The Emir of Qatar leans back on a cream leather sofa and puffs on a cigar as his luxury yacht Maracunda plies the country's coastline. Sheik Hamad bin Khalifa al-Thani is having a weekend at sea, relaxing with his family and a few guests, chatting about everything from Qatar's bygone pearl-diving industry to Middle East peace. With staterooms sleeping just 14, the 61-m vessel is relatively modest as royal perks go especially considering that the small country Hamad rules is among the world's richest. Average income among Qataris is $75,900 a year and the Emir, 56, is estimated to be worth more than $1 billion. But his Bedouin origins are never far below the surface. As he tells a tale about his tribe, his wife, Sheika Mozah, jokes: "You were out there in the desert, when my tribe was a civilized tribe in the city." The Emir gives a hearty laugh.
The scene on the Maracunda is a glimpse into the world of the Gulf's supersheiks, who are losing their desert reserve and opening up to the world. Each with their own priorities and vision, the new generation of leaders in the Gulf are inviting foreign business partners to their states, enfranchising their people and encouraging free speech. Together, they're making their sheikdoms the beating heart of 21st century Araby. For decades after Arab countries gained independence, Egypt, Saudi Arabia and Lebanon used, respectively, their military power, oil wealth and intellectual capital to dominate Arab agendas. Nowadays, Gulf rulers in cities like Doha, Dubai and Abu Dhabi set the pace for change in the Arab world, embracing globalization, turning themselves into cultural forces, and recognizing the importance of education if they are to play a key role in the century's story. There's no reason it can't be done. With fewer natural resources, Singapore and Hong Kong have become hubs of the global economy. Today's sheiks want their Gulf states to join the Asian tigers.
The transformation of Qatar, which has a population of 1 million, of whom three-quarters are foreign workers, will be the labor of generations. But its new skyscrapers, university buildings, research labs, sports arenas and museums along with its restored bazaar illustrate the legacy the Emir aspires to build. He and his wife seek to develop a country recognized for its excellence, open to the world yet true to its own Arab and Islamic heritage. "Oil and gas is going to finish someday, just like our pearl industry once came to an end," the Emir says. "So this nation's people should learn how they can live comfortable lives without oil and gas. This is our fight now."
Already, there is no other place in the Middle East quite like Qatar. The thumb-shaped patch of real estate half the size of Sicily is a peaceful oasis where the entire world sometimes seems to be making contact through diplomatic exchanges, economic powwows, sporting events and think-tank conferences. The country just opened its first church, recognizing the needs of its thousands of Christian expatriates. Qatar hosted the conference that started the Doha Round of world trade talks in 2001, was the site of the Asian Games in 2006 and is making a bid for the Olympic Games in 2016. And the state is the home of al-Jazeera news network, founded by the Emir in 1996.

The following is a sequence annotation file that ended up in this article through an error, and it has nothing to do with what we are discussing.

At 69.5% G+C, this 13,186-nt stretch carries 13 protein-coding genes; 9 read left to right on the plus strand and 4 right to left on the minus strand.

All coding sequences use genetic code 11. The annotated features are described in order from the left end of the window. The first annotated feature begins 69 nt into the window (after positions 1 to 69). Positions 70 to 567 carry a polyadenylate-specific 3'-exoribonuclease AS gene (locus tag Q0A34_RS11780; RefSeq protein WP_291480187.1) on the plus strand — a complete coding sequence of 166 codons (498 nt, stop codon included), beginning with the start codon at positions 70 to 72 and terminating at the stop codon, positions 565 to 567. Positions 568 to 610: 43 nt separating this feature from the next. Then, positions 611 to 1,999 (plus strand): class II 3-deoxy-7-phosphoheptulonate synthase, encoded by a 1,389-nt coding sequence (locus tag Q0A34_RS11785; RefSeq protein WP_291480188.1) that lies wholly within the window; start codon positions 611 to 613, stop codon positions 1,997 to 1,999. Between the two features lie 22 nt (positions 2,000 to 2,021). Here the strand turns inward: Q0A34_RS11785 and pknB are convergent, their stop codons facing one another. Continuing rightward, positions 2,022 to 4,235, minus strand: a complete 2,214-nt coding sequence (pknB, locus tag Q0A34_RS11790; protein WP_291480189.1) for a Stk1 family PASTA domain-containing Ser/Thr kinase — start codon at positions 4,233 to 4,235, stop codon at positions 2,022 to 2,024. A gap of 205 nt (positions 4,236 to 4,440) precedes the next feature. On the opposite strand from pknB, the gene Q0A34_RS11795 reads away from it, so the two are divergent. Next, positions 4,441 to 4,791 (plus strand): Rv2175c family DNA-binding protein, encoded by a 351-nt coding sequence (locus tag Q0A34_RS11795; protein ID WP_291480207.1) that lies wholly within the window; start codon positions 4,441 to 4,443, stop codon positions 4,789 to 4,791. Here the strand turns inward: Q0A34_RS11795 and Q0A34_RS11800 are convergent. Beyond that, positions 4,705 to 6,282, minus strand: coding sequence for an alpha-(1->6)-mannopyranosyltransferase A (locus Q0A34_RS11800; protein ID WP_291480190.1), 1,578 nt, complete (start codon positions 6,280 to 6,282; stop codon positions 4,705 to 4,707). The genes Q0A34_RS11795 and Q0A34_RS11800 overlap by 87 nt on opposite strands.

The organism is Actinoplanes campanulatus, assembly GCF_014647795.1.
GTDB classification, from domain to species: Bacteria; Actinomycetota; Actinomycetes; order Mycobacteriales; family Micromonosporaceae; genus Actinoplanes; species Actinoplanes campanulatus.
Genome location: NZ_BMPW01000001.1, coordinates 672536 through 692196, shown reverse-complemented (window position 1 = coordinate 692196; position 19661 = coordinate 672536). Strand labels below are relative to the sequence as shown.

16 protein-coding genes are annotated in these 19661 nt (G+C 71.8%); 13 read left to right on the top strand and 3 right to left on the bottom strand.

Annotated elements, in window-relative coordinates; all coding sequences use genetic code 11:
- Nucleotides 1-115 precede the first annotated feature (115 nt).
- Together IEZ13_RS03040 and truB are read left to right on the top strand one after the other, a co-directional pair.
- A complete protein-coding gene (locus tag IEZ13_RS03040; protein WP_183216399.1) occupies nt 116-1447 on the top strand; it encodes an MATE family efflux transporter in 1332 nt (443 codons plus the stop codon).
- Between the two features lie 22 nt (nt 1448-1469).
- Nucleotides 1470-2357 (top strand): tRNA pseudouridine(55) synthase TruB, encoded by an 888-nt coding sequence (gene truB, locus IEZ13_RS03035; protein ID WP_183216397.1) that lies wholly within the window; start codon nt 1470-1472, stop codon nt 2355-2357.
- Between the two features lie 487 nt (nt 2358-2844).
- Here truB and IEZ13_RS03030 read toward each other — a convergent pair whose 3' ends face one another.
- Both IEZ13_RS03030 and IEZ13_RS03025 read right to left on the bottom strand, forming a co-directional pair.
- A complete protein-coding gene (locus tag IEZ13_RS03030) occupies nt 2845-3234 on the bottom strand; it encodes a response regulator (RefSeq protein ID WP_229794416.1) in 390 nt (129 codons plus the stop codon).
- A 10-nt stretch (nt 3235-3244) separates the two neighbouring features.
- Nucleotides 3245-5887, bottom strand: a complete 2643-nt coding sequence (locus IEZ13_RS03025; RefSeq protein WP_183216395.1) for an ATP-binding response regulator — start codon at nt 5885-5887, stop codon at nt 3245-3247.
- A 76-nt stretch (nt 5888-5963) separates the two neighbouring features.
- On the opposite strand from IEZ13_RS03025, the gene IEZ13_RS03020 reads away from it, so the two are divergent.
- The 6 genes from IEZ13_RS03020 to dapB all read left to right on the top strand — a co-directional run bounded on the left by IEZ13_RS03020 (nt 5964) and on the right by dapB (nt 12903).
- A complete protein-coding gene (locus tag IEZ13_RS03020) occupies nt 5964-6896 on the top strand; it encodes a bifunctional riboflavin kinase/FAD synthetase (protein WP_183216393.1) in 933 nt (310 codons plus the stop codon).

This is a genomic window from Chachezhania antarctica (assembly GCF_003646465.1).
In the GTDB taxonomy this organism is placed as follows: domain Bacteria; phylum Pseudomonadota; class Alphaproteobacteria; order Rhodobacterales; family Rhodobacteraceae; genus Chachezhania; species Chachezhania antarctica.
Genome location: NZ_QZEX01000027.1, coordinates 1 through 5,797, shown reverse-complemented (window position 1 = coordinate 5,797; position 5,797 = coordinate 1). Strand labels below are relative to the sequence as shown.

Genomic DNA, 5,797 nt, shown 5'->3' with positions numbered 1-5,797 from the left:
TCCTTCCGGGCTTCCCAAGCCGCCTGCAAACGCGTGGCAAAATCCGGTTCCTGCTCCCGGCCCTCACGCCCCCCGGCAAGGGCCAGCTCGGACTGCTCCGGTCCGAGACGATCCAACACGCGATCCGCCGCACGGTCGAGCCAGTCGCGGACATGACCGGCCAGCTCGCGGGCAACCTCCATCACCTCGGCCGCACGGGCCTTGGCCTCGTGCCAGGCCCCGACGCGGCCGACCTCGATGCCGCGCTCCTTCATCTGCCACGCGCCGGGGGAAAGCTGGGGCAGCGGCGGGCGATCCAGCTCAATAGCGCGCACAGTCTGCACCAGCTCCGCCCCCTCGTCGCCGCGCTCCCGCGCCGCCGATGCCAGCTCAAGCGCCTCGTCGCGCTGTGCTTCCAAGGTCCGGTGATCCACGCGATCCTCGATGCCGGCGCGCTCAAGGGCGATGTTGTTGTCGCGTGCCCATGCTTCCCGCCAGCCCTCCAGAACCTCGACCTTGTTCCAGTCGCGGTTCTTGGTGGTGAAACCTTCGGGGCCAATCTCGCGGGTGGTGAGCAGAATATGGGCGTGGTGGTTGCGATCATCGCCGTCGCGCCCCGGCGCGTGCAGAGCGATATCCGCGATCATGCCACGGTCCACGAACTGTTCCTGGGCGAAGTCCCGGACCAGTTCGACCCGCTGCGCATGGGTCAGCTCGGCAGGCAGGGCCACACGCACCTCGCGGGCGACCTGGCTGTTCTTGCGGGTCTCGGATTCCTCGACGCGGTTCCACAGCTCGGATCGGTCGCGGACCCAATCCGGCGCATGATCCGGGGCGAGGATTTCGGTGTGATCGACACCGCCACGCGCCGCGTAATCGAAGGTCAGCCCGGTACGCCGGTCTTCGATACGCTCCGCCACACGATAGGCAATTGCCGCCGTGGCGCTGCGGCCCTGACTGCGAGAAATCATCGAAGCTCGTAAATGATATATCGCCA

Qatar has already come a very long way from the sleepy emirate Hamad inherited or, to be more precise, seized from his father Sheik Khalifa in a bloodless coup in 1995. The Emir is jovial, yet formidable. As a Qatari who knows him well says, "He's very friendly, but very stubborn." After spending years fuming about the old Emir's erratic rule, tolerance of corruption and subservience to Saudi Arabia, Hamad made the move to forcibly retire his father. One of the new Emir's first acts was putting up the cash to sponsor al-Jazeera, which gave Arab audiences from Morocco to the Gulf the chance to receive independent news reports and freewheeling debates in their own language for the first time. "Our problem was with the Arab leaders," the Emir says. "There was no voice for the Arab people. Al-Jazeera was the right tool for the people to talk."
The Emir also began implementing a gradual democratization plan for Qatar a break with tradition in a region where most hereditary rulers have long regarded themselves as the unaccountable owners of the land and its wealth. In 1999 Hamad held the country's first-ever ballot, for municipality council seats, and Qataris of both sexes will soon elect their first parliament. A constitution approved in 2003 enshrines the Emir's clan as Qatar's ultimate rulers, but provides for substantial parliamentary decision-making and oversight.
Oil first when it was cheap, and now that it is expensive has helped the Emir's plan. He took over a government that was basically broke, acquiring an empty national treasury at a time when the price was dipping below $10 per barrel. He has been able to maintain the momentum of reform during the long upswing in prices, rather than banking the windfall and returning to the lassitude of the past. Now Qatar's oil riches are augmented by its gas reserves, the world's third largest behind Russia and Iran. Qatar shipped its first tanker of liquefied natural gas (LNG) in 1997, and last year became the world's largest LNG exporter.